“Whichever side loses will probably try to fund-raise for an appeal, depending on whether or not their lawyers think their case is winnable on appeal,” according to political analyst Keith Gottschalk.
“Either way, a majority of the DA municipal caucus no longer want Patricia de Lille as their leader - so all the rest are merely legal technicalities as to exactly how and when her mayorship is terminated, and exactly when her DA membership is ending.”
Gottschalk said “litigation might well drag on into 2019, maybe even beyond the general election”.
“The City will be run by its bureaucracy, with the DA municipal caucus leading it, until the De Lille litigation ends,”he said.
De Lille challenged the constitutionality of the party’s “cessation clause”, which it used to terminate her membership following a radio interview where the party claimed she said she would resign after clearing her name.
De Lille returned to her post as a mayor after the same court granted her interim relief in May.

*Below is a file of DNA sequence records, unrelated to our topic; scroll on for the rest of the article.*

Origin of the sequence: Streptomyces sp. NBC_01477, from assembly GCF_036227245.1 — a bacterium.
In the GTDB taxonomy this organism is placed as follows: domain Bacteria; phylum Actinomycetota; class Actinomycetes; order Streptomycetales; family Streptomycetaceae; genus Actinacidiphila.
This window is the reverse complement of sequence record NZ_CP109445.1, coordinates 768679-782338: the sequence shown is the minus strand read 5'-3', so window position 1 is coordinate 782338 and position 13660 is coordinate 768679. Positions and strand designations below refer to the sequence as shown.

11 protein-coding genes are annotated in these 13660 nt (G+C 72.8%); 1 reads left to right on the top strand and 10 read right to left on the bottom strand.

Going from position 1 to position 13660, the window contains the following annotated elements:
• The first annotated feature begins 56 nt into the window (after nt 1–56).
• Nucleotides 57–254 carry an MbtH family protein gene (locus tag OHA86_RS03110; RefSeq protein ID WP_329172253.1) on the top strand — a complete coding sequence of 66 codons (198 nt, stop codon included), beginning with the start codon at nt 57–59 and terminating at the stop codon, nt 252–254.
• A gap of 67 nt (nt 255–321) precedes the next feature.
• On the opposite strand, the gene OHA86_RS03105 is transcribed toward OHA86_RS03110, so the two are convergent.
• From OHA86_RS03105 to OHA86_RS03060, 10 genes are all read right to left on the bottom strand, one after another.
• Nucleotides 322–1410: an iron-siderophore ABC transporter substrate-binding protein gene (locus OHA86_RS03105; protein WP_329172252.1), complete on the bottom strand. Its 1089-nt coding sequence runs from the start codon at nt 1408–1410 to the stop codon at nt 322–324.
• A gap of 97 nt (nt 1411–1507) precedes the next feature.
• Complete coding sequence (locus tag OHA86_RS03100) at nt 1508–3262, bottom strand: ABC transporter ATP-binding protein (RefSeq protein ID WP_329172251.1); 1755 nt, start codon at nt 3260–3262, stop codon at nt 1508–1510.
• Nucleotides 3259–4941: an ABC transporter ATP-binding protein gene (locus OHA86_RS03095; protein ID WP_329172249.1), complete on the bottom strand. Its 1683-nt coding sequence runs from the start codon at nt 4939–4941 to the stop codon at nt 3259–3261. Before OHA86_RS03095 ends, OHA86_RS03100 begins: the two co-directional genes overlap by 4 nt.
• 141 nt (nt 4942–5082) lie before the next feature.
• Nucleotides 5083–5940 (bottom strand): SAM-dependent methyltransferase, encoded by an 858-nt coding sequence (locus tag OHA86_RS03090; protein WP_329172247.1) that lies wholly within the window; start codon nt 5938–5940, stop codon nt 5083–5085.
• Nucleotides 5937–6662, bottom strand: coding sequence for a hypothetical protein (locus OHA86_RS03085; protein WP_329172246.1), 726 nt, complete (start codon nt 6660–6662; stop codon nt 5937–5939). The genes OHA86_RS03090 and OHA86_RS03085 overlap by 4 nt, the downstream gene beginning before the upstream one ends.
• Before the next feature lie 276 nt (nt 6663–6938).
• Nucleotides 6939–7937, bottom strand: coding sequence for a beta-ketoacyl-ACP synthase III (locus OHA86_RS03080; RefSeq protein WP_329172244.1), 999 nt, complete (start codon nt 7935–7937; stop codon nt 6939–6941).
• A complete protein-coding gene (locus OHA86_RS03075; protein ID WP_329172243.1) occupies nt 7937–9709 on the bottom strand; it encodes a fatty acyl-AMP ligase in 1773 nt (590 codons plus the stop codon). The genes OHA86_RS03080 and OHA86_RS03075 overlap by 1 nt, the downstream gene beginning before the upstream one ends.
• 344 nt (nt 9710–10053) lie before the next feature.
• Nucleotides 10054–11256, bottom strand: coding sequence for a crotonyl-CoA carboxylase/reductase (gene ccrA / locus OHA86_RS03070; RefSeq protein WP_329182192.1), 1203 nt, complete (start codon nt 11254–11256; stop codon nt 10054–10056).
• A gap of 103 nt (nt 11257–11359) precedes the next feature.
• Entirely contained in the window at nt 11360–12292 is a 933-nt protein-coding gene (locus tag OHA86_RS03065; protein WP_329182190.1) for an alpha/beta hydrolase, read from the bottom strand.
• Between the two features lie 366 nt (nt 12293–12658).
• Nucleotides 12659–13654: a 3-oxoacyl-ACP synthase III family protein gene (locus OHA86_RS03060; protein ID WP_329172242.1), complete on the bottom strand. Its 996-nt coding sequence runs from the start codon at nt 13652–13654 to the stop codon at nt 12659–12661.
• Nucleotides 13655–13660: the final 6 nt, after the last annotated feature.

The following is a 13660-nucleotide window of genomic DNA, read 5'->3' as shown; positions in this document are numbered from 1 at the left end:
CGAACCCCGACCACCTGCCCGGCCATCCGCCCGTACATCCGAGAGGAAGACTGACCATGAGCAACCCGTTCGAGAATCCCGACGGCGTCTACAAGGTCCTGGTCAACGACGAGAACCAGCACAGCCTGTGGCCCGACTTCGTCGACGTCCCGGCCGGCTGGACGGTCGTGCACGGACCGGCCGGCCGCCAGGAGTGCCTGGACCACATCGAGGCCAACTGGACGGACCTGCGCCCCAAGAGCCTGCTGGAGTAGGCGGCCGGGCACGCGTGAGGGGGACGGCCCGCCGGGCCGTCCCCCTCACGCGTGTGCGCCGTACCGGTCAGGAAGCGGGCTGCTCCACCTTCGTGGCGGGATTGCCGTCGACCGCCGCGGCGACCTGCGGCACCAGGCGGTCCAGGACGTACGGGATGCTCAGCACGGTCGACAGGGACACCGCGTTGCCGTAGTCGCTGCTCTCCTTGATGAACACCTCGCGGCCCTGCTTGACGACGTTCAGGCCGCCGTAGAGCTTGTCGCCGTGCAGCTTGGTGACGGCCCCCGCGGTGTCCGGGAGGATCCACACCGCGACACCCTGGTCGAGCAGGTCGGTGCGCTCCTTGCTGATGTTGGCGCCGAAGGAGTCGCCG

De Lille’s legal representative argued in court on June4 and 5 that she told Radio 702 and Cape Talk host Eusebius McKaiser she would resign from her job as mayor, and not as a party member.
Her lawyer, advocate Dali Mpofu SC, argued that the party’s reference to the cessation clause was unconstitutional, unfair and in bad faith.
Also acting for De Lille, advocate Johan de Waal SC argued that the party did not follow its constitution’s procedures when appointing the federal legal commission panel which expelled her.
There was mixed reaction on social media yesterday.
The ANC said: “The ANC in the Western Cape has watched the frantic and maniacal attempt of the DA to rid itself of its mayor with incredulity. Our concern has been with the impact of this morass, playing out itself in our courts, on the dignity of the office of the mayor.”